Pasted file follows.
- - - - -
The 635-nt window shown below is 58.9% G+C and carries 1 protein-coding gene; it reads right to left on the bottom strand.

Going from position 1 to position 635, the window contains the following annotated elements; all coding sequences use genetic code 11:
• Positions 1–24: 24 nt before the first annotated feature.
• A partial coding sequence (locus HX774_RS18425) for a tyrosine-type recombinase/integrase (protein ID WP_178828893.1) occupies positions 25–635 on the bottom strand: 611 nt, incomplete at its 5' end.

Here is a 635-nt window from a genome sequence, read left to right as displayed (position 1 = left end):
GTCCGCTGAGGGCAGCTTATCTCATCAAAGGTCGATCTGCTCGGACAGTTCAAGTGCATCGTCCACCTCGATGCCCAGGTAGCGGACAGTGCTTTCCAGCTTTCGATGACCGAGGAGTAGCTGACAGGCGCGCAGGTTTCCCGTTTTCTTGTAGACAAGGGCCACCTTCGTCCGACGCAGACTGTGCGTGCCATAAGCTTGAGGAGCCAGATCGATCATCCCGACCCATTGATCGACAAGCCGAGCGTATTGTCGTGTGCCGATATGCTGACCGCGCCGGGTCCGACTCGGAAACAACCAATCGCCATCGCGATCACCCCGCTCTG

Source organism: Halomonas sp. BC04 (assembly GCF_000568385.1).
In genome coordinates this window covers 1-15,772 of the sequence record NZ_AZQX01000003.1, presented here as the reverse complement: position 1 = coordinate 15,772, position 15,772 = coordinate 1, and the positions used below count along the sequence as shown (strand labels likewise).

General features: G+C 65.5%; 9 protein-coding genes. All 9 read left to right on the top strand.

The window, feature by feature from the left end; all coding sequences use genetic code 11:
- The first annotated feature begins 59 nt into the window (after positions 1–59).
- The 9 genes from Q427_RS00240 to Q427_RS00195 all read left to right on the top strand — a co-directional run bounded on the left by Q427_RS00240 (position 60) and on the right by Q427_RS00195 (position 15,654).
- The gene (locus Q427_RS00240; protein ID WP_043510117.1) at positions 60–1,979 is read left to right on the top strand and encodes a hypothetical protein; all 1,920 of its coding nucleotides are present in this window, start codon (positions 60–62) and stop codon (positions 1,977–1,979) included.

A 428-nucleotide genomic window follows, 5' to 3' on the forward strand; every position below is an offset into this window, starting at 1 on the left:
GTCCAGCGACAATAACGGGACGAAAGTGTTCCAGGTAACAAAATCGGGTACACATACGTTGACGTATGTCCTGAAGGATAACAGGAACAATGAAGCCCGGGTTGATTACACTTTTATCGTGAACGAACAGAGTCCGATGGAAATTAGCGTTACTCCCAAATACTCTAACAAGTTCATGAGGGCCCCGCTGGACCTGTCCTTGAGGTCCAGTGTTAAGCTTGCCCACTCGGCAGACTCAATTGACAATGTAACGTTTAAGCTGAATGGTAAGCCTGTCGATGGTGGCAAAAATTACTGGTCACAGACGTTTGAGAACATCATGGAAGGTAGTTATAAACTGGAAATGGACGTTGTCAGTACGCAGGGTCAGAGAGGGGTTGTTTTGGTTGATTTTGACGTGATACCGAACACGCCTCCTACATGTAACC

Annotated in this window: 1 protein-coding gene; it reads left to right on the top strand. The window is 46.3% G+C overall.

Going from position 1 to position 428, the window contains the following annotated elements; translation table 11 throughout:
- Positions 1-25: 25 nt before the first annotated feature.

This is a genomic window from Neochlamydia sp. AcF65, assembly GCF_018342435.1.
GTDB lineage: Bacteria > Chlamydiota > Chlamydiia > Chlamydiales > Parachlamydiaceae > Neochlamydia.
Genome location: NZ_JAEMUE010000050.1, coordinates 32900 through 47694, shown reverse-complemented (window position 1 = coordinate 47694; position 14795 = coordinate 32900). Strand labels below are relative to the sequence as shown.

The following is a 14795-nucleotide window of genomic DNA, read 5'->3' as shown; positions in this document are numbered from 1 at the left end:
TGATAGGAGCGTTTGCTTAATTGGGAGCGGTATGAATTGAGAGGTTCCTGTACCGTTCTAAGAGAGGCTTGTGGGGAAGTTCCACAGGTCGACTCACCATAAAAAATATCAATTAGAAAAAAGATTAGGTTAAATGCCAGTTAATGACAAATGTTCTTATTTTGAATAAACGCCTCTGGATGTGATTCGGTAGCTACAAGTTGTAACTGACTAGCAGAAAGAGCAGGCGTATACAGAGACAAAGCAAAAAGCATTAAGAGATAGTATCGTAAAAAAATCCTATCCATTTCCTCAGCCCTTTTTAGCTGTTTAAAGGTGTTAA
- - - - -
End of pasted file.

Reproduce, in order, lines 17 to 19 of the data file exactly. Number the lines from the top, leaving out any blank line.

Going from position 1 to position 428, the window contains the following annotated elements; translation table 11 throughout:
- Positions 1-25: 25 nt before the first annotated feature.

This is a genomic window from Neochlamydia sp. AcF65, assembly GCF_018342435.1.